Acknowledgements

The authors are grateful for animal expertise of Jose Reyes and Orvelin Roman. This project was funded by the Joe W. & Dorothy Dorsett Brown Foundation and Arapeen Medical, Inc. Matthias Koopmann is supported by the German Heart Foundation (deutsche Herzstiftung e.V.).

Open AccessThis article is distributed under the terms of the Creative Commons Attribution 4.0 International License (http://creativecommons.org/licenses/by/4.0/), which permits unrestricted use, distribution, and reproduction in any medium, provided you give appropriate credit to the original author(s) and the source, provide a link to the Creative Commons license, and indicate if changes were made. The Creative Commons Public Domain Dedication waiver (http://creativecommons.org/publicdomain/zero/1.0/) applies to the data made available in this article, unless otherwise stated.

Authors’ Affiliations

(1)
CARMA Center, Department of Cardiology, University of Utah
(2)
Department of Surgery, University of Utah
(3)
Department of Radiology, University of Utah
(4)
Department of Bioengineering, University of Utah
(5)
Department of Cardiology, University of Utah
(6)
Department of Pathology, University of Utah

References

  1. Lloyd-Jones D, Adams RJ, Brown TM, Carnethon M, Dai S, De Simone G, et al. Executive summary: heart disease and stroke statistics—2010 update: a report from the American Heart Association. Circulation. 2010;121(7):948–54. doi:https://doi.org/10.1161/CIRCULATIONAHA.109.192666.View ArticlePubMedGoogle Scholar
  2. Daugherty SL, Powers JD, Magid DJ, Tavel HM, Masoudi FA, Margolis KL, et al. Incidence and prognosis of resistant hypertension in hypertensive patients. Circulation. 2012;125(13):1635–42. doi:https://doi.org/10.1161/CIRCULATIONAHA.111.068064.PubMed CentralView ArticlePubMedGoogle Scholar
  3. Calhoun DA, Jones D, Textor S, Goff DC, Murphy TP, Toto RD, et al. Resistant hypertension: diagnosis, evaluation, and treatment. A scientific statement from the American Heart Association Professional Education Committee of the Council for High Blood Pressure Research. Hypertension. 2008;51(6):1403–19. doi:https://doi.org/10.1161/HYPERTENSIONAHA.108.189141.View ArticlePubMedGoogle Scholar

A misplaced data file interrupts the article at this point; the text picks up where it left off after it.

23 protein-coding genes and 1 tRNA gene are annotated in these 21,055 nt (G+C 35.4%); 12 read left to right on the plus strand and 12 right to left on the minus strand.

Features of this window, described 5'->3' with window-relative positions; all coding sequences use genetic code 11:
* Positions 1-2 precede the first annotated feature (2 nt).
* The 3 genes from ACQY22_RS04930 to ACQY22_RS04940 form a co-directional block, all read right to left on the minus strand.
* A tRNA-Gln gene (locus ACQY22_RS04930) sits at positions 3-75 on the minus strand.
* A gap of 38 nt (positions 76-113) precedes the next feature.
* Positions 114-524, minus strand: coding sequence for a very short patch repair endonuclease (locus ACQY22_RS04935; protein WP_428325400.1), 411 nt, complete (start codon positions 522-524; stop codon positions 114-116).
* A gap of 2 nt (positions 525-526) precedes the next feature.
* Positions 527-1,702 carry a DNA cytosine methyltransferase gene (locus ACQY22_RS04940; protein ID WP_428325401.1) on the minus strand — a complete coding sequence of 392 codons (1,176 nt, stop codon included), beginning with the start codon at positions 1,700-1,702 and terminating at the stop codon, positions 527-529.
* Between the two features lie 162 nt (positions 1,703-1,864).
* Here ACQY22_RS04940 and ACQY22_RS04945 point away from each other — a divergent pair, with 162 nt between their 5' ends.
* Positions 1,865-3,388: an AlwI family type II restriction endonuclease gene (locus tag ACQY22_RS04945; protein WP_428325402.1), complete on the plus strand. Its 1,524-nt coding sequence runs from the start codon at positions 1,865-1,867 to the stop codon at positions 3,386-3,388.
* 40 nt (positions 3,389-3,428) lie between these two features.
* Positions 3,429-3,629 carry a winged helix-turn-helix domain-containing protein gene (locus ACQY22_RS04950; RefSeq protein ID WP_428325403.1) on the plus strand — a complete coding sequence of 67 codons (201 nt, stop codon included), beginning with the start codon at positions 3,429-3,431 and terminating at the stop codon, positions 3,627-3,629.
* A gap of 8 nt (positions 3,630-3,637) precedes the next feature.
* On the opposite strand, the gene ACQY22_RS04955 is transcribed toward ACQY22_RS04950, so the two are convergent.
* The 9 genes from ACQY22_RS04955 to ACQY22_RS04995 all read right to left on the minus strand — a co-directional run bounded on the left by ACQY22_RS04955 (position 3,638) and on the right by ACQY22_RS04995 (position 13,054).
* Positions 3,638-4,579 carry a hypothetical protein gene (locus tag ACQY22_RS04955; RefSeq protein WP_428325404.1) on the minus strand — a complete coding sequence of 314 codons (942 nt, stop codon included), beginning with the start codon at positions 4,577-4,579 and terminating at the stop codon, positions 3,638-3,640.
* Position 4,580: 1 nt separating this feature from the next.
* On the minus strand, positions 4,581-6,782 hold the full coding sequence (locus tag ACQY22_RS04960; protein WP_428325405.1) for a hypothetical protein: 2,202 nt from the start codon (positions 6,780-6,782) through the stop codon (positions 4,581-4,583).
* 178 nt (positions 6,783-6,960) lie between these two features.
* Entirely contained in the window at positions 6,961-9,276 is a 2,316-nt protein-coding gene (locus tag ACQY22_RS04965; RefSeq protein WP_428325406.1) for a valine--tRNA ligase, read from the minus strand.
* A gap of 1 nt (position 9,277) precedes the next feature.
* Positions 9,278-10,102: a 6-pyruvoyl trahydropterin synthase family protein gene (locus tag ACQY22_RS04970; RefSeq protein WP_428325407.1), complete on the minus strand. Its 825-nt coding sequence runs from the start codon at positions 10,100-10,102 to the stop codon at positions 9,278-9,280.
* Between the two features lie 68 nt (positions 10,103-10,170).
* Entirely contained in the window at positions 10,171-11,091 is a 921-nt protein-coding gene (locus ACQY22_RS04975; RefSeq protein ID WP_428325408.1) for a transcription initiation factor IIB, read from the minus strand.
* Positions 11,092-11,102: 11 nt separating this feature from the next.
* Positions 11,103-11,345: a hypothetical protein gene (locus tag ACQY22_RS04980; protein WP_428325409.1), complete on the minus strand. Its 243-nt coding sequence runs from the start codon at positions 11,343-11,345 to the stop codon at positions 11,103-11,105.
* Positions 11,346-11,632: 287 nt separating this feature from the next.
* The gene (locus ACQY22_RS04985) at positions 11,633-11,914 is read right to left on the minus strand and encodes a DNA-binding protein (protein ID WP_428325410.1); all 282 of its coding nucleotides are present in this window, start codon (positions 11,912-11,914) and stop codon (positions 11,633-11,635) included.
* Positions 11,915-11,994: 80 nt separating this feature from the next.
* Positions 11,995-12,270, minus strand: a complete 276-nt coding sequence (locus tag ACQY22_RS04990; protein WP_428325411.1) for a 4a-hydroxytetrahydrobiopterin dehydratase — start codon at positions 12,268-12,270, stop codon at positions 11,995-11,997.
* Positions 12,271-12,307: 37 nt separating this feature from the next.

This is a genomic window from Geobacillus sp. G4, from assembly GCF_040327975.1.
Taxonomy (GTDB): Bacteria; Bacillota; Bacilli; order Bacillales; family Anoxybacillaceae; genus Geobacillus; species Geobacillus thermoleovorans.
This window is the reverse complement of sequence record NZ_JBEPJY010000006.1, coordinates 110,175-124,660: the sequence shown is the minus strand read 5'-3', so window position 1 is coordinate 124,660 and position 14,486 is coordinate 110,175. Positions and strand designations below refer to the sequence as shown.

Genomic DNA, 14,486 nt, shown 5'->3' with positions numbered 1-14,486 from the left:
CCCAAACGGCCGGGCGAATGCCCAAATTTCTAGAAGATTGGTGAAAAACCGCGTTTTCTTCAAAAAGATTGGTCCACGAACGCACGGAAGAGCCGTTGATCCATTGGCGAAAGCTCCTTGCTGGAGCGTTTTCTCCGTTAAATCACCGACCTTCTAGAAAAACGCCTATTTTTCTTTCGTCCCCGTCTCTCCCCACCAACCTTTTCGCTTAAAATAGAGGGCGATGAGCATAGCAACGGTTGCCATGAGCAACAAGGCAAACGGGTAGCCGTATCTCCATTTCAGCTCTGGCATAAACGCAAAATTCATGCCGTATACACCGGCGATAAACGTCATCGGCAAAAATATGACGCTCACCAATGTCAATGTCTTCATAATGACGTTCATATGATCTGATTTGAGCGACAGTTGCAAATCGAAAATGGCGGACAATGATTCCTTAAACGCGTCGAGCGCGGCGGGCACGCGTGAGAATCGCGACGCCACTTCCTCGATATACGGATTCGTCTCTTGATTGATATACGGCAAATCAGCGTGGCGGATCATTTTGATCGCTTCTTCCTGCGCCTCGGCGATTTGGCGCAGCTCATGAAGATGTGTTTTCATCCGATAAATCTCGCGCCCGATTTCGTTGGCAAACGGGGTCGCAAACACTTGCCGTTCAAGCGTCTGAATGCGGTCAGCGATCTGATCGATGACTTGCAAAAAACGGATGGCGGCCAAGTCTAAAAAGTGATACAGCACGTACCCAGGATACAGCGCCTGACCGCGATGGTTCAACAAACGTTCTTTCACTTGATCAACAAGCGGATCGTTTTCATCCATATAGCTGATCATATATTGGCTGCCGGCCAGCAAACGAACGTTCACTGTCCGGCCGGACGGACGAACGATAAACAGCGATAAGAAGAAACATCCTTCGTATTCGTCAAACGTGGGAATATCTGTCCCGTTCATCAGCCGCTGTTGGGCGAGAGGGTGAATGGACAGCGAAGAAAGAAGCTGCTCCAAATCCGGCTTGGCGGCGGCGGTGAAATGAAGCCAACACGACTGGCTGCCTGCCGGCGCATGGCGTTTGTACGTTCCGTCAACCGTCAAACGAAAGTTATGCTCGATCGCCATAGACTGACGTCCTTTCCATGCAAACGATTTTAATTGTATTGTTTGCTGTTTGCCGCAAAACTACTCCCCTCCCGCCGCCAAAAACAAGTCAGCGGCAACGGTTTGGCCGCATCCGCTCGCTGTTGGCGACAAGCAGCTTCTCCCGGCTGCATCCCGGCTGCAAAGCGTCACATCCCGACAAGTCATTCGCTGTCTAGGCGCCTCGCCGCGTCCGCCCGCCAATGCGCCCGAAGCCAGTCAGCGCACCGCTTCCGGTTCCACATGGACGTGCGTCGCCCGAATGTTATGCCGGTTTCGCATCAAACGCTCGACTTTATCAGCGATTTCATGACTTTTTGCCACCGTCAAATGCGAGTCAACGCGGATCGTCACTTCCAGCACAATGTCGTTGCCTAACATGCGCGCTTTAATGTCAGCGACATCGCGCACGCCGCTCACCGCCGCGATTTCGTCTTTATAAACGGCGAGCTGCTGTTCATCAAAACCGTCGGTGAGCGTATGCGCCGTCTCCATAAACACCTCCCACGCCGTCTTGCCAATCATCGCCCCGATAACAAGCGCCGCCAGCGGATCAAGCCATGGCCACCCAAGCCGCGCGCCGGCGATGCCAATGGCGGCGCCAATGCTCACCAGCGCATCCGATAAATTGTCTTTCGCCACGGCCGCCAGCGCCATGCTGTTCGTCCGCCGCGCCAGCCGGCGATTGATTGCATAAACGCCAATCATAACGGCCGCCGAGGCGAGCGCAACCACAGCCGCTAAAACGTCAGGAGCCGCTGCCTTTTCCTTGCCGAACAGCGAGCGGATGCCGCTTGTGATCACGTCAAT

4. Myat A, Redwood SR, Qureshi AC, Thackray S, Cleland JG, Bhatt DL, et al. Renal sympathetic denervation therapy for resistant hypertension: a contemporary synopsis and future implications. Circ Cardiovasc Interv. 2013;6(2):184–97. doi:https://doi.org/10.1161/CIRCINTERVENTIONS.112.000037.View ArticlePubMedGoogle Scholar
  5. Esler M, Jennings G, Korner P, Willett I, Dudley F, Hasking G, et al. Assessment of human sympathetic nervous system activity from measurements of norepinephrine turnover. Hypertension. 1988;11(1):3–20.View ArticlePubMedGoogle Scholar
  6. Krum H, Schlaich M, Whitbourn R, Sobotka PA, Sadowski J, Bartus K, et al. Catheter-based renal sympathetic denervation for resistant hypertension: a multicentre safety and proof-of-principle cohort study. Lancet. 2009;373(9671):1275–81. doi:https://doi.org/10.1016/S0140-6736(09)60566-3.View ArticlePubMedGoogle Scholar
  7. Symplicity HTNI, Esler MD, Krum H, Sobotka PA, Schlaich MP, Schmieder RE, et al. Renal sympathetic denervation in patients with treatment-resistant hypertension (The Symplicity HTN-2 Trial): a randomised controlled trial. Lancet. 2010;376(9756):1903–9. doi:https://doi.org/10.1016/S0140-6736(10)62039-9.View ArticleGoogle Scholar
  8. Krum H, Schlaich MP, Bohm M, Mahfoud F, Rocha-Singh K, Katholi R et al. Percutaneous renal denervation in patients with treatment-resistant hypertension: final 3-year report of the Symplicity HTN-1 study. Lancet. 2013. doi:https://doi.org/10.1016/S0140-6736(13)62192-3.